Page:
Linked In
News In
Linked In

You are viewing 1 of your 2 complimentary articles.

Register now to receive full access.

Already registered?

Login | Join us now

Macquarie offers sugar price bulls some solace

Twitter Linkedin eCard

The extent of speculators' short bets in sugar derivatives, plus potential price boosts from ethanol, the Brazilian real and Indian setbacks, prompted Macquarie to offer solace to sugar bulls even as futures renewed their decline.

The bank restated its forecast that New York raw sugar futures will average 17.5 cent a pound in the April-to-June period, a performance which would make the quarter the weakest in three years.

However, it cautioned that there were factors, "that warrant close inspection… which could provide bullish surprises" to prices, which fell to 17.87 cents a pound in New York two weeks ago, the lowest, on a front contract basis, since August 2010.

Macquarie analyst Kona Haque said: "It is always slightly worrying when everyone is of the same view," that prices will trend lower.

Market floor?

One potential stimulus for higher prices is the record net short position, of 57,000 contracts, which managed money, a proxy for speculators, has built up in New York raw sugar futures and options.

"As futures prices start to fall lower to 17 cents a pound, as we expect into mid-year, then funds may find themselves unwilling to maintain further short exposure," Ms Haque said.

The market is "expecting Brazilian mills to switch to ethanol production, should prices hover at the 17 cents-a-pound mark for too long, and it is also aware that these prices are likely to deter most producers around the world from investing in further expansion".

At such low prices, "risks are more likely to be on the upside, rather than downside – and funds may want to start covering their shorts", a shift which would support prices.

Brazil, India factors

On fundamentals, Indian output could disappoint undermined in 2012-13 by the impact of drought in some regions, and next season by a change by farmers to growing alternative crops.

"Despite another decent hike in the statutory cane prices, farmers in Maharashtra, Karnataka and Tamil Nadu could lower plantings or switch to other crops," Ms Haque said.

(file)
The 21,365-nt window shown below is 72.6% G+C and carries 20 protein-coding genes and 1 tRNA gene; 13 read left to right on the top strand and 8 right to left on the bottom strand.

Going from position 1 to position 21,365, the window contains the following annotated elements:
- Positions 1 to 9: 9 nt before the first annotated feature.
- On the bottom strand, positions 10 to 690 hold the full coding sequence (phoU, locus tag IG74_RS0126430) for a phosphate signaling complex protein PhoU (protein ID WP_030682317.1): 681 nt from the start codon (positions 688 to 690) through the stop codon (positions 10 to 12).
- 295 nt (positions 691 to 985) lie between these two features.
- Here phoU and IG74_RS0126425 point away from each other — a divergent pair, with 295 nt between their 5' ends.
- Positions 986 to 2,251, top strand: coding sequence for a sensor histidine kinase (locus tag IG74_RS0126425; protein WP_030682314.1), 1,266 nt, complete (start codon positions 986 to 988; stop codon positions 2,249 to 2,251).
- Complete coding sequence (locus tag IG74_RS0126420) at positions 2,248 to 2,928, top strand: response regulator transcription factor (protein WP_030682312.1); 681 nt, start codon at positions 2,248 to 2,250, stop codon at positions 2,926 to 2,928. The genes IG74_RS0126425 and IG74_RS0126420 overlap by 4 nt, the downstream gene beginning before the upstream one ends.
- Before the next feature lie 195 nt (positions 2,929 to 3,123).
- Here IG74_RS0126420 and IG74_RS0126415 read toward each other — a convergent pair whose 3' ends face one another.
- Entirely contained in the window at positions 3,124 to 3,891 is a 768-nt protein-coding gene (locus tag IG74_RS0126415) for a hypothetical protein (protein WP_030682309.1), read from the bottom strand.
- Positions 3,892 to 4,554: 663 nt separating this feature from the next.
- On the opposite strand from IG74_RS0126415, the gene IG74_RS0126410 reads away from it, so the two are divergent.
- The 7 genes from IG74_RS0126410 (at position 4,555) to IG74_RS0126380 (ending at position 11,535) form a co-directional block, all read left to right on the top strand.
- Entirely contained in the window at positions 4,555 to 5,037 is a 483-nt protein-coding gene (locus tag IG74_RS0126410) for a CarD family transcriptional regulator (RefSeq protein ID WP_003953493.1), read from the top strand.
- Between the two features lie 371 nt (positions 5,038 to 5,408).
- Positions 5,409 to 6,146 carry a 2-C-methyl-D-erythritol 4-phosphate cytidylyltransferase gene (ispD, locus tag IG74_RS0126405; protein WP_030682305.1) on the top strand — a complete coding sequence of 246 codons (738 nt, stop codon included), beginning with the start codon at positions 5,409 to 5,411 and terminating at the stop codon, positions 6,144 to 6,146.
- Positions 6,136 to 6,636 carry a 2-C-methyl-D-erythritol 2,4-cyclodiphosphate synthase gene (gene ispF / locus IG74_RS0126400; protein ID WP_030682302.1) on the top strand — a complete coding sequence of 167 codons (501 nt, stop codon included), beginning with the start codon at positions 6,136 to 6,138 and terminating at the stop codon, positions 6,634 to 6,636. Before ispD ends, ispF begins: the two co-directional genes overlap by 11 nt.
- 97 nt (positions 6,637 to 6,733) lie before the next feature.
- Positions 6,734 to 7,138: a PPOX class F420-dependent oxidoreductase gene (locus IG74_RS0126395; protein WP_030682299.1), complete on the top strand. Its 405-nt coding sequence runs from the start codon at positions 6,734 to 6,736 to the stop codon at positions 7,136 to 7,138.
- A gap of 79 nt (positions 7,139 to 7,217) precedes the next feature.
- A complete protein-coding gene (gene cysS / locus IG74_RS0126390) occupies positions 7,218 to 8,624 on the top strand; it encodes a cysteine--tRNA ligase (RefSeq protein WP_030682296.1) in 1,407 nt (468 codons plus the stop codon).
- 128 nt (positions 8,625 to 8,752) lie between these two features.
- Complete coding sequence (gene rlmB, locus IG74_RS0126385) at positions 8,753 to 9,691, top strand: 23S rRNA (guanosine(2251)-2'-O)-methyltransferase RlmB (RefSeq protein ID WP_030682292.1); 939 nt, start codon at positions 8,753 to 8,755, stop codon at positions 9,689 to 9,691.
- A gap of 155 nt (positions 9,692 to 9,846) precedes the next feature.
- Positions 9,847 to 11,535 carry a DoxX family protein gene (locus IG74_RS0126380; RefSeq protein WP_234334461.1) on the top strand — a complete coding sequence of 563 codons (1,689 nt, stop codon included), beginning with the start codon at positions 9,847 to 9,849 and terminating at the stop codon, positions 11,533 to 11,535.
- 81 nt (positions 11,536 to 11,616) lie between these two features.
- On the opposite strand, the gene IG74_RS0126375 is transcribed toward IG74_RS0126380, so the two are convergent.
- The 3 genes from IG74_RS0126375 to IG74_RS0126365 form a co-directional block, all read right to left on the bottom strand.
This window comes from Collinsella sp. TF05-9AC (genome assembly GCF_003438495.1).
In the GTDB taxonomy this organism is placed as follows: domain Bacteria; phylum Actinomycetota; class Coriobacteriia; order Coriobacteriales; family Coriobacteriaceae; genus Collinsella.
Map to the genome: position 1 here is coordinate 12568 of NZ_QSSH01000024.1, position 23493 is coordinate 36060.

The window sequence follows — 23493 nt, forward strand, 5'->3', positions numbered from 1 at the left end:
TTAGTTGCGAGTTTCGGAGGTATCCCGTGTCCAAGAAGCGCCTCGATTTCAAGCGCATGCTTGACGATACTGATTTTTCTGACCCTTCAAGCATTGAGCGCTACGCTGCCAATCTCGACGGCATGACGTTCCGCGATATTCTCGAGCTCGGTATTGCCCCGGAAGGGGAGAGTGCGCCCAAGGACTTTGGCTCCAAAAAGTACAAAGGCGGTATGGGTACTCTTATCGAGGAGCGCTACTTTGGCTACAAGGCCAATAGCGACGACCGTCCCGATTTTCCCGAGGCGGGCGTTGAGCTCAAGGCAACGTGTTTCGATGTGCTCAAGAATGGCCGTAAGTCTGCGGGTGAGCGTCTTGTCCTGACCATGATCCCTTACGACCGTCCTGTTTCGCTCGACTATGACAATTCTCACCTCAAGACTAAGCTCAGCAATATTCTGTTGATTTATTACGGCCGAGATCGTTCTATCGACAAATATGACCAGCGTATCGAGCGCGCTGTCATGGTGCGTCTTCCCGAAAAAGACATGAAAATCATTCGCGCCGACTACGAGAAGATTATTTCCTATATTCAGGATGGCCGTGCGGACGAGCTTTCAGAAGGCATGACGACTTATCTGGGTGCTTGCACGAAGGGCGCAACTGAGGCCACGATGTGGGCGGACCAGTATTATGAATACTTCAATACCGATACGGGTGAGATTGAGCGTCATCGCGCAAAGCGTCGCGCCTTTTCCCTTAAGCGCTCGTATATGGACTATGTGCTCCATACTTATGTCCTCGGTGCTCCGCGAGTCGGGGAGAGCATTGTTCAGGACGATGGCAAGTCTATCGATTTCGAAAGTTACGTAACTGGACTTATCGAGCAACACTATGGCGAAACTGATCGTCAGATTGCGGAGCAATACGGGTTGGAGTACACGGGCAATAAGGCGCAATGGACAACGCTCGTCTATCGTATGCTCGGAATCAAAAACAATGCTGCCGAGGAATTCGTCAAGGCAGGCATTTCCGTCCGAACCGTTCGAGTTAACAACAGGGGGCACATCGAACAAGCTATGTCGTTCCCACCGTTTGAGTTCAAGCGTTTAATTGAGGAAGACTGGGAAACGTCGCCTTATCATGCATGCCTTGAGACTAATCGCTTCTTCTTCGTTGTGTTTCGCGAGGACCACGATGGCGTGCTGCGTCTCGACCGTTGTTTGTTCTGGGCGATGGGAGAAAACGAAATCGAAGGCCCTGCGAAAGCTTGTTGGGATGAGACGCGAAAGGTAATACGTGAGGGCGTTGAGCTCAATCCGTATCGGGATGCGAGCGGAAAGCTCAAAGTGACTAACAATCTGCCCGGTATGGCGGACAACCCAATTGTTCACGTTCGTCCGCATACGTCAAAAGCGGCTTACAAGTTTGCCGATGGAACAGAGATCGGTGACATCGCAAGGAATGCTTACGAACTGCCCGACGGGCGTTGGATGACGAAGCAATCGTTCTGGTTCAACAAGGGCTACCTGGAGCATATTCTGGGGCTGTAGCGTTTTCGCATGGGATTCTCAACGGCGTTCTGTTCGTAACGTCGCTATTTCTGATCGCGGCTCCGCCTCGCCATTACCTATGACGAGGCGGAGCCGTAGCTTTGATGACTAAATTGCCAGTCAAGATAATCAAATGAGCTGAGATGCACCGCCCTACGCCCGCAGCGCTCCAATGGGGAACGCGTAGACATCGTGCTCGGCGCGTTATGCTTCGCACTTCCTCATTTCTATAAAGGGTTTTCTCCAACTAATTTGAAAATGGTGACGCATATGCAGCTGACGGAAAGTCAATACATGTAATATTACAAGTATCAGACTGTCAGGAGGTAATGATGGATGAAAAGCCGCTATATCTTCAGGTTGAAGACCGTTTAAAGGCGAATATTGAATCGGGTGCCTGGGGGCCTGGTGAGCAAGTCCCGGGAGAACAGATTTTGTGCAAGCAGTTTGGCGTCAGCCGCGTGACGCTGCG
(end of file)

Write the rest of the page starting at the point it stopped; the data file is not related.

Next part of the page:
And Brazil could provide support by a strengthening of the real, which would make the country's exports more expensive in dollar terms, besides by a change by mills to turning cane into ethanol rather than sweeteners.

Macquarie said it saw Brazil's mills turning 54% of cane into ethanol, compared with a little over 50% in 2012-13, to provide biofuel for domestic mandates for blending into gasoline, and ship to the US, besides being encouraged by port delays to switch from sugar, of which a greater proportion is exported.

Prices fall

However, the comments failed to prevent investors selling sugar anew, sending the March contract 1.5% lower to 17.97 cents a pound in late deals, and the better-traded May lot down 0.6% to 18.05 cents a pound.

"A third consecutive global market surplus of sizeable proportion is expected to weigh on prices this year," the bank said, restating estimates of a surplus of 8.5m tonnes this season and 5.6m tonnes in 2013-14, on a September to October basis.

The International Sugar Organization last week lifted to 8.5m tonnes its estimate of the 2012-13 output surplus.


Twitter Linkedin eCard
Related Stories

Funds renew ag selling wave - leaving them open to 'precarious position' on soy

... and potentially leaving them vulnerable to short-covering drives in the likes of wheat, coffee and sugar too. Still, in cotton...

Brokers enter 2018 upbeat on ag market, lifting price hopes

The market is expected to perform far better this year than in 2017, FocusEconomics says, flagging price upgrades in a range of contracts - notably wool

Hedge fund position in numbers, for week to January 16

Markets extra lists the latest official data on hedge fund positions in ag commodity derivatives, and how they have changed week on week

Morning markets: Soybean futures gain on rising Argentina dryness worries

... at a time when hedge funds have a hefty net short in the oilseed. Could this end up prompting a price spike? Wheat futures get help from Black Sea cold concerns
Home | About | RSS | Commodities | Companies | Markets | Legal disclaimer | Privacy policy | Contact

Our Brands: Comtell | Feedinfo | FGInsight

© 2017 and Agrimoney are trademarks of Agrimoney Ltd
Agrimoney is part of the Briefing Media group
Agrimoney Ltd is registered in England & Wales. Registered number: 09239069